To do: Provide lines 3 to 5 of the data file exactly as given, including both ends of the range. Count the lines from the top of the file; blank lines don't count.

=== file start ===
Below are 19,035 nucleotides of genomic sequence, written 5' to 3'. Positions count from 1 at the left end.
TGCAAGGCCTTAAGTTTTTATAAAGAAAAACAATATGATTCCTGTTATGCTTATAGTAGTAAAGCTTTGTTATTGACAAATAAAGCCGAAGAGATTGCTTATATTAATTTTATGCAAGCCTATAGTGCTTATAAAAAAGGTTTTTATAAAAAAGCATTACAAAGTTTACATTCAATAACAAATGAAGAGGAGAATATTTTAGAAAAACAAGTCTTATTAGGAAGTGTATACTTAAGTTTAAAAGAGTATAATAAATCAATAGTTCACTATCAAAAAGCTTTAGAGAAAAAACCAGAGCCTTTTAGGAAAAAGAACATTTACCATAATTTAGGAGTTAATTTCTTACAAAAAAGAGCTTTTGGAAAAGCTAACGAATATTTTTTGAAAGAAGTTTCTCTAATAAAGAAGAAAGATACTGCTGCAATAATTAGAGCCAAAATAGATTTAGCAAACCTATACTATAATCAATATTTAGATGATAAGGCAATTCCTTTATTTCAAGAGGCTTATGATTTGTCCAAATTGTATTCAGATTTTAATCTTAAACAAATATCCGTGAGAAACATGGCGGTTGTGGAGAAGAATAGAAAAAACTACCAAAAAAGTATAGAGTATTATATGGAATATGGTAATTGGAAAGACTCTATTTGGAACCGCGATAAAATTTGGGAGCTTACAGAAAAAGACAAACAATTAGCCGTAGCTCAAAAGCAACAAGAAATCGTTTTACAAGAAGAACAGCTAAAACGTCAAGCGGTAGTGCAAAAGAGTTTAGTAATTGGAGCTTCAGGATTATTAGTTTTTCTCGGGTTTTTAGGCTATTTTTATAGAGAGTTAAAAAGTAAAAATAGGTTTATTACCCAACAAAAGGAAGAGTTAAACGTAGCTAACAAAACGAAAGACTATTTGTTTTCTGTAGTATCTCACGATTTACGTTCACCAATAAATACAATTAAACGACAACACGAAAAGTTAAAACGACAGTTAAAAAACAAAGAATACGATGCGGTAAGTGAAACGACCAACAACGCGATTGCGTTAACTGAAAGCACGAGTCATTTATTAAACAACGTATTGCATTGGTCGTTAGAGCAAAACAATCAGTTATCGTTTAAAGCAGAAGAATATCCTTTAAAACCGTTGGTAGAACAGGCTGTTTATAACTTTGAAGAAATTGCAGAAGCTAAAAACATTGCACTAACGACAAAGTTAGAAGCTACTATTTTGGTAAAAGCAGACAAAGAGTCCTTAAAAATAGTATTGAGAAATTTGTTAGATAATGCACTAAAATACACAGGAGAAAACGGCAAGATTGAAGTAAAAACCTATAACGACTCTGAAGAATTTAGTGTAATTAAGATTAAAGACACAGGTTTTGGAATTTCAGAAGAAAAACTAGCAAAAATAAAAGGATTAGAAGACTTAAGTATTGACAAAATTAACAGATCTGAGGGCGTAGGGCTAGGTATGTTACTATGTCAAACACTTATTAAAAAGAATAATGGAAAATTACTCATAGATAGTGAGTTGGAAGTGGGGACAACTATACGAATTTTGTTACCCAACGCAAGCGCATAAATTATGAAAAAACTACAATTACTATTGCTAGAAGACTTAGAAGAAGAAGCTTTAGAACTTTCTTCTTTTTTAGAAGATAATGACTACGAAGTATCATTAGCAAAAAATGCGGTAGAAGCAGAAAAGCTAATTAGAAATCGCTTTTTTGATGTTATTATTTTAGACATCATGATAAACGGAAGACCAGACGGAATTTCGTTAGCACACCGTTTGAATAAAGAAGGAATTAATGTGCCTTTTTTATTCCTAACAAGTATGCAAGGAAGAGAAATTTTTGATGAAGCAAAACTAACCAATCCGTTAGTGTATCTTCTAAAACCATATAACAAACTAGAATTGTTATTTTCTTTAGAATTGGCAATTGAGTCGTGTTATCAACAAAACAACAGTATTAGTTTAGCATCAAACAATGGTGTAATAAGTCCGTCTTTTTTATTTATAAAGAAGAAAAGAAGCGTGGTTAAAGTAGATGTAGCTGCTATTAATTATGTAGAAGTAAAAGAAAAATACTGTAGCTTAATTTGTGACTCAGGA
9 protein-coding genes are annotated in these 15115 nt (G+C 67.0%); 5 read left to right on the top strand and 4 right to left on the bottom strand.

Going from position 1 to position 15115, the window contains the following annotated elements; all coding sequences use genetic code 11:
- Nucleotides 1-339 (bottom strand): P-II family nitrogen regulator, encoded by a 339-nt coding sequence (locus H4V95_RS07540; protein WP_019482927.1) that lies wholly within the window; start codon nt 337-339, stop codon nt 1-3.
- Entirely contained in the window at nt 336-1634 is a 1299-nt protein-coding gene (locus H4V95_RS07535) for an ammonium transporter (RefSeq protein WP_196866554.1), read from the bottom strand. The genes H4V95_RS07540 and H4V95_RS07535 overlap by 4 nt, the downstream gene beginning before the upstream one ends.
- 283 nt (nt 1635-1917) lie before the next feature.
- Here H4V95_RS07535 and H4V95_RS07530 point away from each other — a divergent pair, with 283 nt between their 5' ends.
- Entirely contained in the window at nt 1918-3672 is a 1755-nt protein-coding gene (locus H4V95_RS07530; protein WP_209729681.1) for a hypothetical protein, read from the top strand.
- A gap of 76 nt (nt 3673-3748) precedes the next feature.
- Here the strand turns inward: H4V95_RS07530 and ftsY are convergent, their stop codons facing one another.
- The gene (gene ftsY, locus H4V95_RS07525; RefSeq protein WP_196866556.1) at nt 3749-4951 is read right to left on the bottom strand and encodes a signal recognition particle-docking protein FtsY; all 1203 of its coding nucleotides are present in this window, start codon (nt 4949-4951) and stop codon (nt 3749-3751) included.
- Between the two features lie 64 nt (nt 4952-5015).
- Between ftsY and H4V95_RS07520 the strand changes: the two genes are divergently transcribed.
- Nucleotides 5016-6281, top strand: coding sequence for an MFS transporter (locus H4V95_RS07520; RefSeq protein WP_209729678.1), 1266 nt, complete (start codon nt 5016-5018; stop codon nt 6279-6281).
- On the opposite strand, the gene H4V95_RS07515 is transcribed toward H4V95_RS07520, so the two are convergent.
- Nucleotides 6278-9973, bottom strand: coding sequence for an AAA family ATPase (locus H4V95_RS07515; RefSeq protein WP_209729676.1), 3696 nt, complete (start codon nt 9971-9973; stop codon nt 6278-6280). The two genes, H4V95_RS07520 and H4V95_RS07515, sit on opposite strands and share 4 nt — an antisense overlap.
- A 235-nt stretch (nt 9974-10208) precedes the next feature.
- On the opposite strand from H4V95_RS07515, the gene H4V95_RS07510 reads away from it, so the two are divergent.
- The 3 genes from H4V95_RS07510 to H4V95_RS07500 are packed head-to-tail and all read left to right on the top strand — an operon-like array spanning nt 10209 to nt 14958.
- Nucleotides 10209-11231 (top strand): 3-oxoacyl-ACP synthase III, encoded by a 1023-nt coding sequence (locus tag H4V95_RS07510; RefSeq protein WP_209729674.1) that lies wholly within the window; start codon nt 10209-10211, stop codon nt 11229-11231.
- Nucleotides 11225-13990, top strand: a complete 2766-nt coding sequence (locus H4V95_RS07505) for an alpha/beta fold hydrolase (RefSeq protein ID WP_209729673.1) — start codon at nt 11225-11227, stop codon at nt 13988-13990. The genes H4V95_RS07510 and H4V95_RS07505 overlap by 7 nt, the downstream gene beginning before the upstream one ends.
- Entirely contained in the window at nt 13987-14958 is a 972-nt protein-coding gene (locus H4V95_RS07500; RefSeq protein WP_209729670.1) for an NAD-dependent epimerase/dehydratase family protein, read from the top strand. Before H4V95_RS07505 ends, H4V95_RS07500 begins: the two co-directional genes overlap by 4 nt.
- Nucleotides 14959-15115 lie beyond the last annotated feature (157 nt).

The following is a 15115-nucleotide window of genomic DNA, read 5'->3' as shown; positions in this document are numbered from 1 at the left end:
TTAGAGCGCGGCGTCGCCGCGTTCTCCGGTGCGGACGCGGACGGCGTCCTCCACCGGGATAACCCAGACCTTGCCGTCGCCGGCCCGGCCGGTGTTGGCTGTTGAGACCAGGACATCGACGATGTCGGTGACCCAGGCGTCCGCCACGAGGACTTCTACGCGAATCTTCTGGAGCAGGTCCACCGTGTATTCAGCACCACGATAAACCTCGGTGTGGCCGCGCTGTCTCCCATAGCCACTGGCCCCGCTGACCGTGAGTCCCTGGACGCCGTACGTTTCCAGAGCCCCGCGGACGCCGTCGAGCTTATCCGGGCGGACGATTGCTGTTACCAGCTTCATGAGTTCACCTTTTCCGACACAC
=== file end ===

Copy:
9 protein-coding genes are annotated in these 15115 nt (G+C 67.0%); 5 read left to right on the top strand and 4 right to left on the bottom strand.

Going from position 1 to position 15115, the window contains the following annotated elements; all coding sequences use genetic code 11:
- Nucleotides 1-339 (bottom strand): P-II family nitrogen regulator, encoded by a 339-nt coding sequence (locus H4V95_RS07540; protein WP_019482927.1) that lies wholly within the window; start codon nt 337-339, stop codon nt 1-3.